Famous German Food
Not only is Munich known for its famous German food, but the city, being in the well known state of Bavaria, also specializes in some of the most mouth watering and delicious southern German delicacies you've ever tasted.
With so many common options on any Bavarian restaurant's menu, it is hard to know what to choose and which entrée is what. Here are just a few of my all time favorite traditional German foods that I know you will enjoy just as much as I do.
Brezel (or Breze)
Nothing is a more authentic south German food than a delicious, fresh-from-the-oven soft pretzel. Known as a Breze here in Munich, this doughy, salt-topped treat has been a staple in Bavarian cuisine for hundreds of years.
Munich kids literally grow up on pretzels. Our son had his first one with 7 months and has been a Brezel-addict ever since!
The pretzels here are much softer than in other parts of the world. The dough has been dipped in a lye solution before baking to keep the consistency light and fluffy, rather than brittle. Enjoy a pretzel from a bakery as an afternoon snack or at the local beer garden, paired perfectly with a German beer. It is by far my all time favorite Bavarian food!
If you think, plain Breze is too bland, try a "Butterbrezel", which is a buttered pretzel. Yummy!!!!
If you like cheesy, gooey pastas, then you have to try a dish of Kässpätzle while in Munich. One of the heartiest and most-loved southern German food dishes, Kässpätzle is a staple at most restaurants in the area.
Spätzle is made from soft dough that's been dropped into boiling water to cook. Not quite noodle, not quite dumpling, this concoction has a texture and flavor all of its own.
The Spätzle is baked in a dish with cream, eggs, onions, spices and topped with cheese. The result is a mouth-watering dish that is rich, creamy and universally loved.
Eat it alone or with a green salad on the side. You'll definitely love this famous German food.
Now this is a very popular Bavarian classic, which might not suit all palates, but is at least worth a try. Don't let the translated word throw you off (Liver cheese), this delicious baked meet is similar to bologna sausage and can be found in just about every German food store or deli.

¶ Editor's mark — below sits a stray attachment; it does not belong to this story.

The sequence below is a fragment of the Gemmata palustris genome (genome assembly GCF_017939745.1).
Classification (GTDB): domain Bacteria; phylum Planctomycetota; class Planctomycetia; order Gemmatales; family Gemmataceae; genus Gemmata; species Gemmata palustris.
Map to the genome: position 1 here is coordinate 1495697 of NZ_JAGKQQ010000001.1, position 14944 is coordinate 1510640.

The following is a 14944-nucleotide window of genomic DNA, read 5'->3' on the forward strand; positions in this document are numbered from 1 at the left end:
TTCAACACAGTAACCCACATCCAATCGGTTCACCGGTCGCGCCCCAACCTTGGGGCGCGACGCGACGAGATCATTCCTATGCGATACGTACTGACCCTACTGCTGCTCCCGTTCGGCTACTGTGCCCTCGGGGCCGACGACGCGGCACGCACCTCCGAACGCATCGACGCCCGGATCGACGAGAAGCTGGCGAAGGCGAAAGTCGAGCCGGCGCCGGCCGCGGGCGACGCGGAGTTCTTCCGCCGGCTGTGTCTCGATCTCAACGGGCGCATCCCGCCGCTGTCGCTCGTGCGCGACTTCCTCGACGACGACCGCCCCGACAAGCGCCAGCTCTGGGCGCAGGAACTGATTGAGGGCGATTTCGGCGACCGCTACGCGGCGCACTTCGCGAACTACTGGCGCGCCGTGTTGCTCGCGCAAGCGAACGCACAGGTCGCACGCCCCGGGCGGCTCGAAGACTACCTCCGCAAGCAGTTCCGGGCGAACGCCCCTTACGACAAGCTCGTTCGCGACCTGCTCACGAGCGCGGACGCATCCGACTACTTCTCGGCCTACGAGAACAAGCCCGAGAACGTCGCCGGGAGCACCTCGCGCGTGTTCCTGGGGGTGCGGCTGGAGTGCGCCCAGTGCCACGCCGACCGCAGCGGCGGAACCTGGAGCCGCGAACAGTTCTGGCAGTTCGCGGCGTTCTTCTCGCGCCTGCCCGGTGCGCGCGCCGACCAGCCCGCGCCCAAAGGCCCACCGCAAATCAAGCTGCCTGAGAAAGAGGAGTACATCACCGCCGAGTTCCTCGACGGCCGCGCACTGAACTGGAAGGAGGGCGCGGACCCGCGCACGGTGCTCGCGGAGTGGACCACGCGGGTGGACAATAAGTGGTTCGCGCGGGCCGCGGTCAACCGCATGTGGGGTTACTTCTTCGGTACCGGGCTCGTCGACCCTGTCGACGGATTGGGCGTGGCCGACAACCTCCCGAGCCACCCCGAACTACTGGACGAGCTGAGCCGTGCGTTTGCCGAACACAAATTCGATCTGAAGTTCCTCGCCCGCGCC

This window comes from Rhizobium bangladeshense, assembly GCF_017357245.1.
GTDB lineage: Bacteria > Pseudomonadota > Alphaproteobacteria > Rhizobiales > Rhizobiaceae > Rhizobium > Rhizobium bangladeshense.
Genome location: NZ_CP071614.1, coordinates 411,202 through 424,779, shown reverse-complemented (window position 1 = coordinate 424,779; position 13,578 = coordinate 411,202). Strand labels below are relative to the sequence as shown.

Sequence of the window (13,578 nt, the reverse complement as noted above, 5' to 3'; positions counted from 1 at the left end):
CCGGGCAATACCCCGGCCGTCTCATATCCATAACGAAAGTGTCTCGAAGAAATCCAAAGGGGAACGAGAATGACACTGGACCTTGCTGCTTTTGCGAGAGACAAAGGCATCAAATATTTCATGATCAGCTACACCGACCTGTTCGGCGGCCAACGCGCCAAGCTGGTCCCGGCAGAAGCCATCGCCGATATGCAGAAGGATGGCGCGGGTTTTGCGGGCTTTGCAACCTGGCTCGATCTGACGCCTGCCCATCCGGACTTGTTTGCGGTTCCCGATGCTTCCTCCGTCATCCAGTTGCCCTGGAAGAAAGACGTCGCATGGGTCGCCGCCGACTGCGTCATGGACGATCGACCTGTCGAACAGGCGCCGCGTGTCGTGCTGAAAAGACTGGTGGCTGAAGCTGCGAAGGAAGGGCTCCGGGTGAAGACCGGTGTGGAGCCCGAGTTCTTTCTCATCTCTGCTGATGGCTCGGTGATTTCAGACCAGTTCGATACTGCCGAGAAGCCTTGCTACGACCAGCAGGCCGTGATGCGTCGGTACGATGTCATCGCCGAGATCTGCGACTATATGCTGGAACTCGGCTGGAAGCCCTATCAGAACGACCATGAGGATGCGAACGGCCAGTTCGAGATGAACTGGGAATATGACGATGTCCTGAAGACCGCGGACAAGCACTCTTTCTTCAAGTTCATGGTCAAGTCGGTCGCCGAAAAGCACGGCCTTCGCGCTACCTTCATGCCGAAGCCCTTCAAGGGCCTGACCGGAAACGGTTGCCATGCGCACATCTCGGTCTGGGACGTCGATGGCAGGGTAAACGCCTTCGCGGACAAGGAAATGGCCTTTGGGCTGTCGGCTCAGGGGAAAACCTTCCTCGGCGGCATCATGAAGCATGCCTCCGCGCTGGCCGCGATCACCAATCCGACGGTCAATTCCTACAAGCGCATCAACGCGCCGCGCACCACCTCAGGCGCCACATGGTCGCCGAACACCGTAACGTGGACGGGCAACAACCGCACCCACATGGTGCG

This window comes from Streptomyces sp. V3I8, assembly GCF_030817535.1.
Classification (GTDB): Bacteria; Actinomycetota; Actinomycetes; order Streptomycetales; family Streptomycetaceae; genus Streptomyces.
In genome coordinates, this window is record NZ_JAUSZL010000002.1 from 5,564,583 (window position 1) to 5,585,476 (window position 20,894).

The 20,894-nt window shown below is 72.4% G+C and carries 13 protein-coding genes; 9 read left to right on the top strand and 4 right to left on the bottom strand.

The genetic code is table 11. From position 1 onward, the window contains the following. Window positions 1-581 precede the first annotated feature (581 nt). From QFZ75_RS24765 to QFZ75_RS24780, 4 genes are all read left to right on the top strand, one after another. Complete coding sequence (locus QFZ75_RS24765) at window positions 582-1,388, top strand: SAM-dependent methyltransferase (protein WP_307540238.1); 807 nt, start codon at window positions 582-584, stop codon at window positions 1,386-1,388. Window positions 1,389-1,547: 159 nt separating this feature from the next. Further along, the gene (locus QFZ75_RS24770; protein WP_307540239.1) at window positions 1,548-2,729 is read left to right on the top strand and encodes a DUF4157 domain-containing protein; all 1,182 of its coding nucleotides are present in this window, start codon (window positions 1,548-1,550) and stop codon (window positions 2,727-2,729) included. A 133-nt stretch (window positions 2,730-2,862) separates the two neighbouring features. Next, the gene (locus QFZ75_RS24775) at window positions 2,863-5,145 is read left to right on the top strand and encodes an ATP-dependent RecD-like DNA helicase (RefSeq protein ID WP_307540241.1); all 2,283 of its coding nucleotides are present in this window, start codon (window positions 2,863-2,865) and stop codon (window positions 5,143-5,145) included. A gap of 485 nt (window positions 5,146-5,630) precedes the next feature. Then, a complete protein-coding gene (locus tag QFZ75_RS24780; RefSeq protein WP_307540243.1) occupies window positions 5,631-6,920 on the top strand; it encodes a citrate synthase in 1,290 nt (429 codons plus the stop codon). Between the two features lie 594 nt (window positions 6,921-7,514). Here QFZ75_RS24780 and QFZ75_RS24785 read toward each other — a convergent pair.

Various meats, such as pork, bacon, and beef, as well as onions and spices, are ground into a fine mixture and then baked in a loaf pan until the meat produces a crunchy brown crust.
The Leberkäse usually is sliced and served up on a bun or with a pretzel, and is often enjoyed with honey mustard (süßer Senf) and potato salad. Personally I prefer the normal mustard, but for the original recipe you must use the honey mustard.
This authentic Bavarian slow roasted pork loin is succulent, rich and always juicy. Broth and dark beer are added to the pan to enrich the flavor of the meat.
It is often served with red cabbage or sauerkraut and Knödel, a kind of German dumpling. You can order this plate at just about any Bavarian restaurant in Munich and expect a great meal.
Very unique to southern Germany, the Knödel is a side dish served all over Munich and Bavaria. They are large, round boiled potato or bread dumplings, seasoning with various meats and vegetables.
To me, they share similar flavors as the stuffing served at Christmas. They go great with roasted meats and stews, and can even be found in homemade Bavarian soups.
The usual restaurant serves two Knödel as a side to other famous German food like Schweinebraten, but real Knödel-lovers such as my husband will eat at least 5 or 6 of them.
Of course, if you visit Munich, or any other Germany city, you are going to find a plethora of Bratwurst choices. Every kind of eatery, from fancy restaurants to street carts, serves up this traditional German food.
Bratwurst can be made from pork, turkey, veal or beef (most popular in Munich). These delicious sausages are probably the most famous German food. They are usually served with a small bun and often topped with spicy mustard. Sounds good, doesnt it?!